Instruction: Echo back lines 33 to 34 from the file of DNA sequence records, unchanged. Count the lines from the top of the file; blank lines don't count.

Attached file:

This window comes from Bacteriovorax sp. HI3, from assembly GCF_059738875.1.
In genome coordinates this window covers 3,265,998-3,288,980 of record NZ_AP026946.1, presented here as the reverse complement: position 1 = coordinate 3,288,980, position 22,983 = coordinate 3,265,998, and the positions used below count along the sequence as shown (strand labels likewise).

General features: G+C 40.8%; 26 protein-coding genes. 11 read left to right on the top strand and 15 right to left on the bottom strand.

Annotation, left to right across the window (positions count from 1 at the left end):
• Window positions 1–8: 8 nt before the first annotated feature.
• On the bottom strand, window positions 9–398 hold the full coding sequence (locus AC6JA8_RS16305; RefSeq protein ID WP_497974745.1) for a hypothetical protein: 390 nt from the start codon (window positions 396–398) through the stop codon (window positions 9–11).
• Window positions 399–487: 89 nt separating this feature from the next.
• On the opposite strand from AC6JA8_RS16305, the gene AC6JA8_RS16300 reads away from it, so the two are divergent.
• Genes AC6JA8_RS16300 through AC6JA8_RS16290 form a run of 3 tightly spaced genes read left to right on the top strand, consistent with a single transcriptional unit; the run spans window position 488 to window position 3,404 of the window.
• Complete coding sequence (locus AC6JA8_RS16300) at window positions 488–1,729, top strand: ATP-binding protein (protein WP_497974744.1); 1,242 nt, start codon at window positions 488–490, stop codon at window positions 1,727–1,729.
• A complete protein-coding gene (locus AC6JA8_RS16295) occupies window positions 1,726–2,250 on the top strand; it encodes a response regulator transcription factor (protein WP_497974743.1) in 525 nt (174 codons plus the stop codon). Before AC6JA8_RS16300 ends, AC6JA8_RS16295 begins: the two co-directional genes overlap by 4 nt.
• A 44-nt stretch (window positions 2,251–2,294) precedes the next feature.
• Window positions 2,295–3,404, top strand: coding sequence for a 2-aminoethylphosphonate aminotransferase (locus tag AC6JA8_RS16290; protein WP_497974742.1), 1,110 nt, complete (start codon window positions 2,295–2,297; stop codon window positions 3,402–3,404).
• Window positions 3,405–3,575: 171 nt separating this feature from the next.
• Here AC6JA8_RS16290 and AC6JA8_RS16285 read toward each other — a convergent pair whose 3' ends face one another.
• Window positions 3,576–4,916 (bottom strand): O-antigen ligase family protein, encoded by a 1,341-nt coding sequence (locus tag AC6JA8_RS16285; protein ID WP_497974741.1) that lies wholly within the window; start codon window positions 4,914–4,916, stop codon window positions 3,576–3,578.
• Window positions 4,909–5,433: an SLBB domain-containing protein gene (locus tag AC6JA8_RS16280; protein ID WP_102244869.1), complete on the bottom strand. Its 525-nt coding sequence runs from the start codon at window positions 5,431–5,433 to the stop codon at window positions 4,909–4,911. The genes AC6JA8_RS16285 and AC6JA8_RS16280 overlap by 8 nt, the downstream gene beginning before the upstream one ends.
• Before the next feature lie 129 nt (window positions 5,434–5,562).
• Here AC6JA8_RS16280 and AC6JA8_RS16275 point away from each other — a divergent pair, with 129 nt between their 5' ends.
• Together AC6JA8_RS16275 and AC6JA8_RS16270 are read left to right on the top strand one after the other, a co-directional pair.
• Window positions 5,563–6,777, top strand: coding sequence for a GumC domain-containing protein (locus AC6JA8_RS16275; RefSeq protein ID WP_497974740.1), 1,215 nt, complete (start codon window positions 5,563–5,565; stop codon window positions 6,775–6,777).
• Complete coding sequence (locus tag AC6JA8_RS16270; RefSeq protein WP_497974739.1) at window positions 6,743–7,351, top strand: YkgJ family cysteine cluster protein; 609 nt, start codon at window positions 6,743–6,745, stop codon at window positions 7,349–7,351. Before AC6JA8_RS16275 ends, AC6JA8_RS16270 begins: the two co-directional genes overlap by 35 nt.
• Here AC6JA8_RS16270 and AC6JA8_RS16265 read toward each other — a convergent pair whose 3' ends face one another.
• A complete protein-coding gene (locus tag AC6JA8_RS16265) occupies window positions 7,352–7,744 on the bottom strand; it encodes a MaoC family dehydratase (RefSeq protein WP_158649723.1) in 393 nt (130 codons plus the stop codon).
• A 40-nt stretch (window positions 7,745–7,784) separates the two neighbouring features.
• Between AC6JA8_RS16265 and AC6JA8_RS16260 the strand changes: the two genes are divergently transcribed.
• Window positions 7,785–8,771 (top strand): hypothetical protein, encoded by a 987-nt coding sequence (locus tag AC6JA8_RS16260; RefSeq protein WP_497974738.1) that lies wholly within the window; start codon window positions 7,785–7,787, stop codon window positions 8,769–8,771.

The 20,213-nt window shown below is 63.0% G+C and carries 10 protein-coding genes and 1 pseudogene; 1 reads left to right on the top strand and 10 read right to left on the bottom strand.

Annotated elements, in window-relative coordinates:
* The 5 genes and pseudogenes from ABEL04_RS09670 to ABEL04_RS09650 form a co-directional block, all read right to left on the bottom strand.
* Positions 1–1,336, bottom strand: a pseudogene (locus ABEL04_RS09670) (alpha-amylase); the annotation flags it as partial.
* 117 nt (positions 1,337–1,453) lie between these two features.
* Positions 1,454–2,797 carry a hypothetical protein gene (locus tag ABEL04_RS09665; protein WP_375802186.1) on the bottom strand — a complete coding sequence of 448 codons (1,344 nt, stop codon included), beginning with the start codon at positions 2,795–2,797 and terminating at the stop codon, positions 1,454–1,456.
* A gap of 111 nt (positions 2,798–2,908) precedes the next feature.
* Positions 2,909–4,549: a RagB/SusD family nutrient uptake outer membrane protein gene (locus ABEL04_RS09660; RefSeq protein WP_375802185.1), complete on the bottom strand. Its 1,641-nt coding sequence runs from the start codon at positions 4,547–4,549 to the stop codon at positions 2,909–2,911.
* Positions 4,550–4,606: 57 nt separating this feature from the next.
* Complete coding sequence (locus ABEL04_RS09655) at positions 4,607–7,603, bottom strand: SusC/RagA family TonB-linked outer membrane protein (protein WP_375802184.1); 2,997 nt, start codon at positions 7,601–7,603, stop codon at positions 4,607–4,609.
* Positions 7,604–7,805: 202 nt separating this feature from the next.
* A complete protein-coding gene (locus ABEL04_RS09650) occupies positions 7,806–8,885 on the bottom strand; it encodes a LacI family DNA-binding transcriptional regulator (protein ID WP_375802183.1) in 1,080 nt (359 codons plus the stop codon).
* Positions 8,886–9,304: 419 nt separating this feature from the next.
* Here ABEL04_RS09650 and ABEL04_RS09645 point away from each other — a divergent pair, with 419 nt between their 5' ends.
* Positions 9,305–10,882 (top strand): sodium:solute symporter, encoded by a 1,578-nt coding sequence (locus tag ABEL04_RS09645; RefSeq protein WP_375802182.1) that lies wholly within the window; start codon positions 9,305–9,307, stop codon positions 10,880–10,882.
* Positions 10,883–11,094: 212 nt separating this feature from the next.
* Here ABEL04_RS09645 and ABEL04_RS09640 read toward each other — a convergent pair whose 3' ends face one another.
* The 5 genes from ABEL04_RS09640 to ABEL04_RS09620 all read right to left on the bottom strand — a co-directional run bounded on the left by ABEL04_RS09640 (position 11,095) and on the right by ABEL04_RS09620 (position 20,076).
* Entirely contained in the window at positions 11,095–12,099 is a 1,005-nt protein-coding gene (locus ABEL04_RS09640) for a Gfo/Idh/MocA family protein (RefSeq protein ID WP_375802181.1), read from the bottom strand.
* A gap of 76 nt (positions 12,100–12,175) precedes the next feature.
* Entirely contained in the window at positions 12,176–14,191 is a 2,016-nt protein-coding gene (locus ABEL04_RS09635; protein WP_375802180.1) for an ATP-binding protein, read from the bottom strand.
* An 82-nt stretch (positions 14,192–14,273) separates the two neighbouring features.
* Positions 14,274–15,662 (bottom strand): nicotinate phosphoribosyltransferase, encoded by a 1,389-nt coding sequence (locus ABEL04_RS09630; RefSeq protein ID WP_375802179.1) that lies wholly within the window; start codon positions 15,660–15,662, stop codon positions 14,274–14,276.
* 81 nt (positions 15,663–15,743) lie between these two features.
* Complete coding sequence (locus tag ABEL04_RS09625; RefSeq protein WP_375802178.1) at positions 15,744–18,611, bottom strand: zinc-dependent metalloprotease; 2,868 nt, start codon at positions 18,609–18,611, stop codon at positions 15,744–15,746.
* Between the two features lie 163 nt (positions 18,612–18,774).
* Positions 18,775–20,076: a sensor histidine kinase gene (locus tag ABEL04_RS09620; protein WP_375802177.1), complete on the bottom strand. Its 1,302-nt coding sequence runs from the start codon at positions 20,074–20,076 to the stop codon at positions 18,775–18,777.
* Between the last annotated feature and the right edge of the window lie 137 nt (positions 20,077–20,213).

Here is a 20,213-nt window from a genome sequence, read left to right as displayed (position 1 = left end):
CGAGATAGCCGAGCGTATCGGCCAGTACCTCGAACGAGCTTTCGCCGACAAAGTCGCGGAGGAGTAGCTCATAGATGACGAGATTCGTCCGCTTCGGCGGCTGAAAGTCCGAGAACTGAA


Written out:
* Positions 1,454–2,797 carry a hypothetical protein gene (locus tag ABEL04_RS09665; protein WP_375802186.1) on the bottom strand — a complete coding sequence of 448 codons (1,344 nt, stop codon included), beginning with the start codon at positions 2,795–2,797 and terminating at the stop codon, positions 1,454–1,456.
* A gap of 111 nt (positions 2,798–2,908) precedes the next feature.